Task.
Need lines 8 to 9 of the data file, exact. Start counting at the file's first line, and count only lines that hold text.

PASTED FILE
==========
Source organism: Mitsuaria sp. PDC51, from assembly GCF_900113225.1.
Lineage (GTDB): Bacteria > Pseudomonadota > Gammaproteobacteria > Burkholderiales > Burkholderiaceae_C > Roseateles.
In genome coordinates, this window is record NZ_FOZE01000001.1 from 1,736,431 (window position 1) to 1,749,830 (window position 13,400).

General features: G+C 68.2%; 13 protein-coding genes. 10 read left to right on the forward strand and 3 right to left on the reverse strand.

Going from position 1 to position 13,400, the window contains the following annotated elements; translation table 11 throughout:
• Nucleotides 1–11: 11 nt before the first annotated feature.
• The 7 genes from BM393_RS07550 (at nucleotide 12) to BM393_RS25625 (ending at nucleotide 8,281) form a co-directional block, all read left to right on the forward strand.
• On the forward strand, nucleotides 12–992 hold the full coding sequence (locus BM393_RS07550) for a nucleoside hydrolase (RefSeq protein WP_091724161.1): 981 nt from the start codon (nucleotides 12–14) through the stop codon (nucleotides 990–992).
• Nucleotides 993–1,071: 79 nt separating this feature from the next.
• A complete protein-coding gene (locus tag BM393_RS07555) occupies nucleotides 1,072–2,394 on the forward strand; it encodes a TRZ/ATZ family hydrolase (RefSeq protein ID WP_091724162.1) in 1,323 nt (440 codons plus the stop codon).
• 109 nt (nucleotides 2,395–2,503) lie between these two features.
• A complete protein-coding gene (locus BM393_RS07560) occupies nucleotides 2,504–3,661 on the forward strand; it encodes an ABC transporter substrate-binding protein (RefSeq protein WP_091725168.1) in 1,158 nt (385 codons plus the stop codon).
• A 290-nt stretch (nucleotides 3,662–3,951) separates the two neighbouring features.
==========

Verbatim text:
• On the forward strand, nucleotides 12–992 hold the full coding sequence (locus BM393_RS07550) for a nucleoside hydrolase (RefSeq protein WP_091724161.1): 981 nt from the start codon (nucleotides 12–14) through the stop codon (nucleotides 990–992).
• Nucleotides 993–1,071: 79 nt separating this feature from the next.